Sex offenders convicted of multiple rapes in Pakistan could face chemical castration after Parliament passed a new legislation that aims to speed up convictions and impose tougher sentences.
The bill is a response to public outcry against a recent spike in cases of women and children being raped in the country, as demand grows for effective curbs to the crime.
The passage of the bill comes almost a year after President Arif Alvi approved the new anti-rape ordinance that was cleared by the Pakistan Cabinet, calling for the chemical castration of rapists with the consent of the convict and the setting up of special courts for speedy trails.
The Criminal Law (Amendment) Bill 2021 bill was passed along with 33 other bills by the joint session of parliament on Wednesday. It seeks to amend the Pakistan Penal Code, 1860, and the Code of Criminal Procedure, 1898, the Dawn newspaper reported.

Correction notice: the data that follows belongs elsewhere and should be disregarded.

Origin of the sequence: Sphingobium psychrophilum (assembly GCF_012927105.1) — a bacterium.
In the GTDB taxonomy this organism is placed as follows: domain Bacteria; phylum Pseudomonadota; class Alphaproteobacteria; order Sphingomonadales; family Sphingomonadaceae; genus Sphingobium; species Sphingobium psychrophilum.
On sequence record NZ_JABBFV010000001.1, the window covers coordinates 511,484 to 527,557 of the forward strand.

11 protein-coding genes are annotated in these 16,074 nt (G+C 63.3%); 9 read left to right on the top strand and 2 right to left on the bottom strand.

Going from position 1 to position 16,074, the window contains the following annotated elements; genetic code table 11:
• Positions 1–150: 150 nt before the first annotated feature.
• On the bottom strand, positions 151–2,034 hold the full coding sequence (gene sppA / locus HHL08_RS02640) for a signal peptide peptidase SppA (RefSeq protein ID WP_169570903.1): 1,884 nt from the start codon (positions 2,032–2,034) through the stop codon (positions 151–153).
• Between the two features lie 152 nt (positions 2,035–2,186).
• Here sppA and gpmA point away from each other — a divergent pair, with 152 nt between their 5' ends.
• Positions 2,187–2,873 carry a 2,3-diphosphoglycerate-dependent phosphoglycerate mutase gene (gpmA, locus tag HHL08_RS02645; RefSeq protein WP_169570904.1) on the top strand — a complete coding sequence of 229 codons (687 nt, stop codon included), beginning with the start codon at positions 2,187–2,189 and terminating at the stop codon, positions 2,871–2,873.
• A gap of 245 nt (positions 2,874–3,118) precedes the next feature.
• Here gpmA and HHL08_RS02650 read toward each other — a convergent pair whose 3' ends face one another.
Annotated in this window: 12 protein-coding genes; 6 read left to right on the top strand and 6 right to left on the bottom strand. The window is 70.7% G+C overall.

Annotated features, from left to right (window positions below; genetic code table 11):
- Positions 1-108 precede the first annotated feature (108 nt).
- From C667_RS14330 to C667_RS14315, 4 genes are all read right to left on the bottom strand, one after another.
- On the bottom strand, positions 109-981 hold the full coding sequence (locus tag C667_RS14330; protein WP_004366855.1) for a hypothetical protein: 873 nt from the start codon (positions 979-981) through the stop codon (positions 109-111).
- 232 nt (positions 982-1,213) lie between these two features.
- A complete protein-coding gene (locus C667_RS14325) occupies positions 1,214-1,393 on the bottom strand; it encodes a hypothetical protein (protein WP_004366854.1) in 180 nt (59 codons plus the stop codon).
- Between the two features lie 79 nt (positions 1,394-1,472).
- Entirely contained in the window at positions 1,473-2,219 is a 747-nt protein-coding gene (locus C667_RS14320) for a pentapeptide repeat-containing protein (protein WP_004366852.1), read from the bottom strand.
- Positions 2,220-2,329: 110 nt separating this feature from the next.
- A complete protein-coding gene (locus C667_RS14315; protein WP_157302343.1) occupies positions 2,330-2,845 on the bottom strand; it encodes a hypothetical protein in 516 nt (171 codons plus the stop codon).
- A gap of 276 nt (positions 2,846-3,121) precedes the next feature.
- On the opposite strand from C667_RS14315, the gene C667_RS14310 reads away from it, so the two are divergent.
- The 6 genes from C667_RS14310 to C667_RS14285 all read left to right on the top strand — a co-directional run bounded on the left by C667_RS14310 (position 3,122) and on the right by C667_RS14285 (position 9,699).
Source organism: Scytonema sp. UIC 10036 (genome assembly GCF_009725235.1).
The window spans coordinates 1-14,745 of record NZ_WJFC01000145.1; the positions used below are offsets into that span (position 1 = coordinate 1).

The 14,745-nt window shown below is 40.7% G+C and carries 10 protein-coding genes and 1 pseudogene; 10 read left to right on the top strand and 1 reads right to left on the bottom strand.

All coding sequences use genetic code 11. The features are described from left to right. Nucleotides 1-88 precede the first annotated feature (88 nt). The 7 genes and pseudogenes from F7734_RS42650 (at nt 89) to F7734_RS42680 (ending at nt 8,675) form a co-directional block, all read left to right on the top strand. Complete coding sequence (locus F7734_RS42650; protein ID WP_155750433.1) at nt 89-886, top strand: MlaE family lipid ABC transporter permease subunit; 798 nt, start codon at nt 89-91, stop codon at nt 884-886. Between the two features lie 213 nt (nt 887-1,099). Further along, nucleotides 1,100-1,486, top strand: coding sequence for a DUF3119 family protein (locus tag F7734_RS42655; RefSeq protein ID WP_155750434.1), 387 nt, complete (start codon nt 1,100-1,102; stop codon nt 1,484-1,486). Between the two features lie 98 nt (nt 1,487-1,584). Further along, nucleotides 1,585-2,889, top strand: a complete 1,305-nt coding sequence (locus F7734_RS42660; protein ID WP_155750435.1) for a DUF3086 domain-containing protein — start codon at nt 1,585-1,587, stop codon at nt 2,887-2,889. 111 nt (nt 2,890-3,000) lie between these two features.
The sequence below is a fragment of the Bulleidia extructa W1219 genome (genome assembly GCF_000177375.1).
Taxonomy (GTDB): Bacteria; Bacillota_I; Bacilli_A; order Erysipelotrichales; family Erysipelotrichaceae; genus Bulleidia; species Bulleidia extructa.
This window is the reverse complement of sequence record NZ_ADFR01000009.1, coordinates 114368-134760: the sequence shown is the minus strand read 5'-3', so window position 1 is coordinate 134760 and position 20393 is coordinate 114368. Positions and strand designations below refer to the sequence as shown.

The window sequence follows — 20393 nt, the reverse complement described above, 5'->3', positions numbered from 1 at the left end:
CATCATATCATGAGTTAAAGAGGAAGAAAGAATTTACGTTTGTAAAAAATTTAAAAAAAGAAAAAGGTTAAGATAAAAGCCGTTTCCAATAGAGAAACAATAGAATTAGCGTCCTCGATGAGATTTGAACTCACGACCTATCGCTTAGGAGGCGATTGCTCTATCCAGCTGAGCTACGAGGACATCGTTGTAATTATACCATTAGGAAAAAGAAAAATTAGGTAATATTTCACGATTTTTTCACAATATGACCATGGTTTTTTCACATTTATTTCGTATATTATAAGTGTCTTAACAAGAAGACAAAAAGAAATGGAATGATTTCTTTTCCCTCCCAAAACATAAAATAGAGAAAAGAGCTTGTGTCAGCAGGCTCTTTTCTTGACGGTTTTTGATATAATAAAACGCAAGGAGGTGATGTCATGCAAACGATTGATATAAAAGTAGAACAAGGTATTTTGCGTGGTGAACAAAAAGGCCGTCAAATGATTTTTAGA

"Chemical castration is a process duly notified by rules framed by the prime minister, whereby a person is rendered incapable of performing sexual intercourse for any period of his life, as may be determined by the court through administration of drugs which shall be conducted through a notified medical board," according to the bill.
Jamaat-i-Islami Senator Mushtaq Ahmed protested over the bill and termed it un-Islamic and against Sharia.
He said a rapist should be hanged publicly, but there was no mention of castration in Sharia.
Chemical castration is the use of drugs to reduce sexual activity. It is a legal form of punishment in countries including South Korea, Poland, the Czech Republic and in some states in the US, according to media reports.
Critics say fewer than 4 per cent of sexual assault or rape cases in Pakistan result in a conviction.
BDST: 1947 HRS, NOV 18, 2021